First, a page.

The other day, I met a young lady called Emily. She is 5 years old. The life skills that this child displayed impacted me profoundly. Not just because they came from one so young, but because they were, at the same time, extremely well developed.
So, here are the 5 essential life skills that she demonstrated, that will help any person of any age not just survive…but thrive:
1. The Centre of the Universe – NOT
Remember, she’s just 5 years old. The first time I met Emily, was over lunch with her parents. They’re out from the US and we’re doing some things together in New Mexico and so we had a lot to talk about. Lunch went for about two and a half hours. When I found out that they’d be bringing their 5-year-old along, I groaned. But Emily just sat quietly, didn’t interrupt, didn’t demand attention and spoke when she was spoken to. I was completely amazed.
The second time we met (when the photo was taken – see below) was at a four and a half hour business coaching dinner at which I was speaking. She was the only child in the room. You wouldn’t even have known that she was there. She was happy, content and quiet. And that photo by the way was taken at about 10:45pm – way beyond my bedtime…
These days, we seem to be teaching our children (and ourselves for that matter) that they are the centre of the universe. We fuss over them so much, that they’re growing up knowing, beyond any shadow of a doubt, that everything revolves around them.
The people however that we all love being around, are people like Emily who know that that is simply not true.
2. Profound Respect for Elders
One of the things that you see less and less of these days is respect. Simple respect. It seems that we think that by respecting those in a position of authority over us, we are somehow demeaning ourselves. And yet, the exact opposite is true.
Those who show respect – for elders, for parents, for their bosses, for their employees – demonstrate that they are in control of themselves. In fact, more and more, I am coming to the conclusion that the natural capacity to show respect is indeed a marque of maturity.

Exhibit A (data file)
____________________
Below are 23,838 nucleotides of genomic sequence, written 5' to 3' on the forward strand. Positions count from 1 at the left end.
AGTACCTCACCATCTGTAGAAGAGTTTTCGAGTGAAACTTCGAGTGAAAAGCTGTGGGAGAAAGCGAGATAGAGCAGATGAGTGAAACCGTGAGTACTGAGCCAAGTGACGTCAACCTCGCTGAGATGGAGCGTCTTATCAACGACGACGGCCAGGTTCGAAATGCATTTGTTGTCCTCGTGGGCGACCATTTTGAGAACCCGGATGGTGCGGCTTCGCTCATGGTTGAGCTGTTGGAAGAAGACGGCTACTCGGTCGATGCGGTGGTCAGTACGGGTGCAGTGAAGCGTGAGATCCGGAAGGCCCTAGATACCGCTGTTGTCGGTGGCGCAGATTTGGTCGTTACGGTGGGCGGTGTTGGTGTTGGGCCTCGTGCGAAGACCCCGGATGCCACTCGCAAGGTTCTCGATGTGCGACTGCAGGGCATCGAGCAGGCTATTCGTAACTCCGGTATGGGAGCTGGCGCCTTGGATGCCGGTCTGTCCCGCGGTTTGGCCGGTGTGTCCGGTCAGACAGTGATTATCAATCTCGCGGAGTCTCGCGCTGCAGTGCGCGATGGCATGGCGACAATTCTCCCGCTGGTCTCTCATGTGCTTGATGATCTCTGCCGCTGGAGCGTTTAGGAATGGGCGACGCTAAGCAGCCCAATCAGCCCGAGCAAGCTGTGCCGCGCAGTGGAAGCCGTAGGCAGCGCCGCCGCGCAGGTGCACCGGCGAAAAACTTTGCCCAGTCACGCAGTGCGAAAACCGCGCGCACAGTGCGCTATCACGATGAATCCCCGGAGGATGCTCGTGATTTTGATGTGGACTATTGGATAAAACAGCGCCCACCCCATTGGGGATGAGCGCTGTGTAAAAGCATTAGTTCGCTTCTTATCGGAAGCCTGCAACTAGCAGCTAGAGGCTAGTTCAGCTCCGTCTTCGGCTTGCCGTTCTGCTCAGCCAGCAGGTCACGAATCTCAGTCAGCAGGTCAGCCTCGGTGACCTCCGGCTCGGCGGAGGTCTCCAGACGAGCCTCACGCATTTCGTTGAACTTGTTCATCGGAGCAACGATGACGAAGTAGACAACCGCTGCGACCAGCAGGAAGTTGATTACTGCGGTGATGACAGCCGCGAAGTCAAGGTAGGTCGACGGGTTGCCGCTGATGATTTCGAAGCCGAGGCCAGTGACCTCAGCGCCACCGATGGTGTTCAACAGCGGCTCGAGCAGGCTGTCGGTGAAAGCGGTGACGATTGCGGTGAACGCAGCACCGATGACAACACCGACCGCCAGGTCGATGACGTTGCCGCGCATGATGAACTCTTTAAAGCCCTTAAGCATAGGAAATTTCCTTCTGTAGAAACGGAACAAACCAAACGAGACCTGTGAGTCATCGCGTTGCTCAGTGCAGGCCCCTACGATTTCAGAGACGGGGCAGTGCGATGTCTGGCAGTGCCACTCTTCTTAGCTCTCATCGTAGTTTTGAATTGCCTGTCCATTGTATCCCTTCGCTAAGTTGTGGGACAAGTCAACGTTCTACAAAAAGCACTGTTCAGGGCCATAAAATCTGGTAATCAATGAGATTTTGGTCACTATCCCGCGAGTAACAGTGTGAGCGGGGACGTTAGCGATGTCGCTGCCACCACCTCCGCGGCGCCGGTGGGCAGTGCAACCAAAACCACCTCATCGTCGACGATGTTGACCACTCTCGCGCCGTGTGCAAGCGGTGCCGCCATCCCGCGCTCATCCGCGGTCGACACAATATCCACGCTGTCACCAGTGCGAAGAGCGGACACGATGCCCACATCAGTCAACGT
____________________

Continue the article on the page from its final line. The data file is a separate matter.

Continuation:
That’s something that Emily’s parents have already taught her. She just gets it. It’s in her DNA.
3. Engaging those Around You
As much as Emily is not one to hog the limelight – even though she clearly has the personality of a leader, even at her tender young age – neither is she afraid to engage people in conversation. In fact, there was a time there where I felt like I was being played by a pro! She’s really good at it – because she asks sensible questions. So much so in fact, that I kept having to look at her to remind myself that this was indeed a 5-year-old that I was talking to. It was quite remarkable.
I know adults who aren’t as good at engaging people in conversation as Emily. It’s not that hard. Just ask them questions about themselves – everybody loves to feel as though someone else is interested in them. I walked away with the distinct impression that Emily was interested in me. Amazing!
4. Clear Communication
I can’t tell you the number of times people start talking to me and they expect me to understand what they’re talking about, without providing me with the context and then clearly setting out the facts. And so I have to pull them up, find out the big picture, then basically interrogate them to get the facts on the table. When you meet someone who does this over and over again, the strong temptation is just to stop bothering.
Now I know that some people are naturals at this. Leaders tend to have strong verbal linguistic skills and Emily obviously is one of them, even though she has the tiny, high-pitched voice that you’d expect a 5-year-old girl to have.
We all need to learn this skill. So if you have to learn it, then learn it.
Because in this world, it’s the clear communicators who thrive, while people who don’t take the time to learn the skill, are struggling to survive.
5. Proactivity – A Servant Mentality
This last one blew me away. It was about 10:30 at night. I was packing up the overhead projector and my laptop, getting ready to go home.
Emily’s folks were off chatting with other people. Emily comes down the front of the room, totally of her own accord and says to me “Is there anything that I can do for you to help you pack up?”
“No thanks,” I said, “I’m almost done.”
“What about the tape on the floor? Would you like me to take that up for you?” she replies (there was black gaffer tape holding down the cables on the carpet!)
Now – this is not fiction. This actually happened. Whether by her natural personality or through what her parents had taught her (or, most likely, a combination of both) Emily even at this age, demonstrated a servant mentality.
We know that servants make the best leaders right? But a 5-year-old?! Unreal.
Now, is Emily perfect? I doubt it. I suspect that beyond the little that I saw of her, she – like you and me – has her moments, and her weak points.
And yet she displayed life skills that I don’t even see in many adults – hey, I don’t even see in myself sometimes!!
Meeting Emily was a real wakeup call I have to tell you and a great testimony to the godly parenting that she has received over the course of her little life.
Selflessness, humility, respect, proactivity, effective communication – these are life skills that we all need to develop and refine. And why will they help us to thrive and not just survive? Because other people love being around people with these skills.
My deep thanks go to Emily and her parents – Mark and Valerie – for teaching me something about living a godly life!
I’ll be watching Emily’s development with great interest. I have little doubt that the Lord our God has a mighty role planned for her in His Kingdom.
Read more from Berni Dymet in his blog A Different Perspective.